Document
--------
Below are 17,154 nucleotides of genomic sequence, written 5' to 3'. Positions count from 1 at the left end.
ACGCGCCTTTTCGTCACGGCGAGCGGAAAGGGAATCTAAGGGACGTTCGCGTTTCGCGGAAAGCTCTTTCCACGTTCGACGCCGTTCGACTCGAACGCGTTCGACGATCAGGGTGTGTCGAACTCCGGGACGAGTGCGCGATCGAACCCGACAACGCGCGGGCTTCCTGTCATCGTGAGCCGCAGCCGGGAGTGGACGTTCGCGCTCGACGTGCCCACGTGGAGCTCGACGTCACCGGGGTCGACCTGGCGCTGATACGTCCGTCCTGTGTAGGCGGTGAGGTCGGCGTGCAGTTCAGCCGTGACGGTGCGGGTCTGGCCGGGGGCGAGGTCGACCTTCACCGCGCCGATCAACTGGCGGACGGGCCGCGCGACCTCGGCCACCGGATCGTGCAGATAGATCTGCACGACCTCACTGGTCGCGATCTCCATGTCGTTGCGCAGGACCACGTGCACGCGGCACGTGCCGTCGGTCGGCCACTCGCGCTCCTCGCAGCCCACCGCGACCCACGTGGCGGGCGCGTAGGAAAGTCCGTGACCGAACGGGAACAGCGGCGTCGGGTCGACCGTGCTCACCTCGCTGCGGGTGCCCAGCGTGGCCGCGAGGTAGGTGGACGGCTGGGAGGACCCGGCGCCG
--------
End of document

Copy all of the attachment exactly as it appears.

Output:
Below are 17,154 nucleotides of genomic sequence, written 5' to 3'. Positions count from 1 at the left end.
ACGCGCCTTTTCGTCACGGCGAGCGGAAAGGGAATCTAAGGGACGTTCGCGTTTCGCGGAAAGCTCTTTCCACGTTCGACGCCGTTCGACTCGAACGCGTTCGACGATCAGGGTGTGTCGAACTCCGGGACGAGTGCGCGATCGAACCCGACAACGCGCGGGCTTCCTGTCATCGTGAGCCGCAGCCGGGAGTGGACGTTCGCGCTCGACGTGCCCACGTGGAGCTCGACGTCACCGGGGTCGACCTGGCGCTGATACGTCCGTCCTGTGTAGGCGGTGAGGTCGGCGTGCAGTTCAGCCGTGACGGTGCGGGTCTGGCCGGGGGCGAGGTCGACCTTCACCGCGCCGATCAACTGGCGGACGGGCCGCGCGACCTCGGCCACCGGATCGTGCAGATAGATCTGCACGACCTCACTGGTCGCGATCTCCATGTCGTTGCGCAGGACCACGTGCACGCGGCACGTGCCGTCGGTCGGCCACTCGCGCTCCTCGCAGCCCACCGCGACCCACGTGGCGGGCGCGTAGGAAAGTCCGTGACCGAACGGGAACAGCGGCGTCGGGTCGACCGTGCTCACCTCGCTGCGGGTGCCCAGCGTGGCCGCGAGGTAGGTGGACGGCTGGGAGGACCCGGCGCCG